What tombstones can tell us

© 2018-Rochelle News-Leader

Every cemetery in its expanse of tombstones has stories within. Come learn the history of Rochelle residents and hear some fascinating cemetery history during the Lawnridge Cemetery Walking Tour this Sunday, May 20 from 1 p.m. to 2:30 p.m.

Sponsored by the Flagg Township Museum, Sally Sawicki will walk with guests, sharing a bit of information spanning back to the 1800s.

There is also history in the mid twentieth century that many from the Rochelle area might know of.

Sawicki gave some subtle hints on the day’s topics, which include stories of a human guinea pig, a gypsy, the grave robbery, and several influential individuals that helped to build the old Lincoln Hospital formerly on Woolf Court.

The walk also highlights the individuals behind the oldest business in Rochelle still operating in the same family, now in its sixth generation.

Sawicki said museum researcher Mary Erdman helped point her in the right direction, digging out pictures and information when needed.

“I’ve discovered the people I read about every day are buried there,” Erdman said after her findings for the cemetery walk. “We had a grave robbery…that was interesting.”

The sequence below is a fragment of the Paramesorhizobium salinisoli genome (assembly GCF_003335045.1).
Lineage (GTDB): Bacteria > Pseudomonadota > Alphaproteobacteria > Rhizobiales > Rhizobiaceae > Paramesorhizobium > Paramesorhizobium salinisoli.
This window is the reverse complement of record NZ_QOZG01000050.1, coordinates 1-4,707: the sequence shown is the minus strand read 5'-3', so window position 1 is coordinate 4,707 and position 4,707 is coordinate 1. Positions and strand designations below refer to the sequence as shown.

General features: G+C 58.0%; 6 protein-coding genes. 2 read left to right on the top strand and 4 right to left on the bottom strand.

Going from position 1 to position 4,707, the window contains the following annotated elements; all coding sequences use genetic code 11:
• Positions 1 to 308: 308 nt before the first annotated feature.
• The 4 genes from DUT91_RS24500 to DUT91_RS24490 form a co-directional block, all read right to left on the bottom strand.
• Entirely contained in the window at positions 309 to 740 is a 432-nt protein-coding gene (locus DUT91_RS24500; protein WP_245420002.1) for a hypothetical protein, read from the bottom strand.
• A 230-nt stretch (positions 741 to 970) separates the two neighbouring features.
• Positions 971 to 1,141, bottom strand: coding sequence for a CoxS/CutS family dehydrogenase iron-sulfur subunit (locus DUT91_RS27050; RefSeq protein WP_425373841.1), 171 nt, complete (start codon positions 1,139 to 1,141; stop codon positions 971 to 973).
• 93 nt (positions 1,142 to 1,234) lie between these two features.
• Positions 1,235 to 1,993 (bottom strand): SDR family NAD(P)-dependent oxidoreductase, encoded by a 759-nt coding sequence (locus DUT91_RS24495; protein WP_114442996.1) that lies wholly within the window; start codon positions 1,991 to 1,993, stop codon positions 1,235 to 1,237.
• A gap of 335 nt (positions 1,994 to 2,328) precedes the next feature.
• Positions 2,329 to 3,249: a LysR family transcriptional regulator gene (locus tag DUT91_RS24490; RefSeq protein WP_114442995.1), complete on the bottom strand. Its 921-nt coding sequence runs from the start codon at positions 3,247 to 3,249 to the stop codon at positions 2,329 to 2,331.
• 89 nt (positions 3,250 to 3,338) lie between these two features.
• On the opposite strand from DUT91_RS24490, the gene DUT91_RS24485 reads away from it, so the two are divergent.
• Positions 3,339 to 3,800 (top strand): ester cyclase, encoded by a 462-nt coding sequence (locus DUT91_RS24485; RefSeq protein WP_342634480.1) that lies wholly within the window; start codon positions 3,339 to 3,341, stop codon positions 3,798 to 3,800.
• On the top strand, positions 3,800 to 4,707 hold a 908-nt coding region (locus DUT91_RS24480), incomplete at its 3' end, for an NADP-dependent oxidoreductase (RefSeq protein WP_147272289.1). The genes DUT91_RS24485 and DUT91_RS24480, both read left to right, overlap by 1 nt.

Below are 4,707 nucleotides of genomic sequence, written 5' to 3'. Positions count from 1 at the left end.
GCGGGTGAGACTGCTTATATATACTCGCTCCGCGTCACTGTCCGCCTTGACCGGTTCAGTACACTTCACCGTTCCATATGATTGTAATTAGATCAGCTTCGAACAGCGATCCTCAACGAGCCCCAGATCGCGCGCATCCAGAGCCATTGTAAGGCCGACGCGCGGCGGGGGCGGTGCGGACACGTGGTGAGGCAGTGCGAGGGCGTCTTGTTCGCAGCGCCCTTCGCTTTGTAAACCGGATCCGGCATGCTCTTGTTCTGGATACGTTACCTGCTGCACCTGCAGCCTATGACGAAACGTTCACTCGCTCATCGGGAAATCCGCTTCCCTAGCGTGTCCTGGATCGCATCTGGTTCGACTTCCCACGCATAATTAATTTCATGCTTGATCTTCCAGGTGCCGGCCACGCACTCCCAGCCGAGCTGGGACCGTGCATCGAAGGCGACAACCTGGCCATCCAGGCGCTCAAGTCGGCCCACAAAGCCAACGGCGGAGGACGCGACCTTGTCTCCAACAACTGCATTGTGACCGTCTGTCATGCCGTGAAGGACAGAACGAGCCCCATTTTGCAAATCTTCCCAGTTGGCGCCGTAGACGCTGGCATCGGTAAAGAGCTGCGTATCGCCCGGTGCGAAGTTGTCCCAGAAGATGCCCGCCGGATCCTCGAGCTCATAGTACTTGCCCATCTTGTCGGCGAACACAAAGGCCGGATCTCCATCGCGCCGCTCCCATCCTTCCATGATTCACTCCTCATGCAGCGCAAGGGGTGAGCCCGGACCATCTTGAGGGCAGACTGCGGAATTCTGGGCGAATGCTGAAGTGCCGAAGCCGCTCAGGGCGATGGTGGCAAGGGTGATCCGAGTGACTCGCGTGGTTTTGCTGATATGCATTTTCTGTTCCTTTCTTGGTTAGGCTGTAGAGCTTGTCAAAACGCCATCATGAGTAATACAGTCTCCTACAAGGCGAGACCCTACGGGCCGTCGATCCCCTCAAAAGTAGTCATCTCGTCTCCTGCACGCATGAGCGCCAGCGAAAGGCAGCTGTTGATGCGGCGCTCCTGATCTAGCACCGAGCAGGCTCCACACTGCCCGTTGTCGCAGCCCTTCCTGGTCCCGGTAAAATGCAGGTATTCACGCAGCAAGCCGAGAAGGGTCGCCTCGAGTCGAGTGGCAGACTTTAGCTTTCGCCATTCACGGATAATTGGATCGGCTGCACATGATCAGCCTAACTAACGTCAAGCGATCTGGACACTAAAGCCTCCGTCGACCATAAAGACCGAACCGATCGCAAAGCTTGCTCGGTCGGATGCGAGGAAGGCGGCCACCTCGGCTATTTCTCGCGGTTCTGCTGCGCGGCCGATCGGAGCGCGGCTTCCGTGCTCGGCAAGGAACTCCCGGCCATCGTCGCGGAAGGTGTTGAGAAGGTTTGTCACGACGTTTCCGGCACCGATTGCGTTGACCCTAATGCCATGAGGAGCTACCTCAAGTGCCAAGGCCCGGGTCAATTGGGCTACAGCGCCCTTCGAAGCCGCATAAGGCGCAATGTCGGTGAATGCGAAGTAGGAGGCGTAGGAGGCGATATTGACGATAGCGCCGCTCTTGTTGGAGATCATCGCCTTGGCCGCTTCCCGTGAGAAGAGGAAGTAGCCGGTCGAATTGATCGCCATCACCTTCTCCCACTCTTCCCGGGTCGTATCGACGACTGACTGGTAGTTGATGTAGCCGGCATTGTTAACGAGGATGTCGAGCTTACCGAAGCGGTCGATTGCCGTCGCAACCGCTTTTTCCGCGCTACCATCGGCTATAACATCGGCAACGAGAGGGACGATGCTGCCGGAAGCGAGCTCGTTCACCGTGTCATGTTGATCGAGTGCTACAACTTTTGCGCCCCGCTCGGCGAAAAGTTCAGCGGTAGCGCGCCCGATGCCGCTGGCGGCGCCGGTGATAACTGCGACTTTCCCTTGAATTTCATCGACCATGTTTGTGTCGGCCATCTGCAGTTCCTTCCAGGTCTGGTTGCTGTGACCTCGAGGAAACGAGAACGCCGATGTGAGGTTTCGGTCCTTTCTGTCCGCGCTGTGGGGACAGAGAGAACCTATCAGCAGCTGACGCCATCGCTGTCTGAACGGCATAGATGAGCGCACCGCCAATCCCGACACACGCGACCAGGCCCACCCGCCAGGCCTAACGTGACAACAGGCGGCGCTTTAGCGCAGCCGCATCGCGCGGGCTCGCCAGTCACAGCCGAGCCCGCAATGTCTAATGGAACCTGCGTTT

Sawicki has put in over 100 hours of research and also credits Tiffany Sanders with many hours of assistance as well. Sawicki explained how got the idea for the walk several years ago.

“I’m a member of a museum in Osh Kosh, Wisconsin where they’ve done these cemetery walks. I brought up the idea to the folks at the Flagg Township Museum,” Sawicki said. “Tiffany did the writing…she scripted it, by and large is the author, I just did the research. She helped to put in the little bridges of history to help the walk flow nicely.”

The public is encouraged to attend the cemetery walk to hear about early pioneers and other residents of the cemetery. There is a $10 charge.

The tour is free for guests who purchase an individual annual museum membership for $20 on the day of the walk.

Meet at Lawnridge Cemetery, northeast corner. For more information, contact the museum at 815-562-3040.


Video News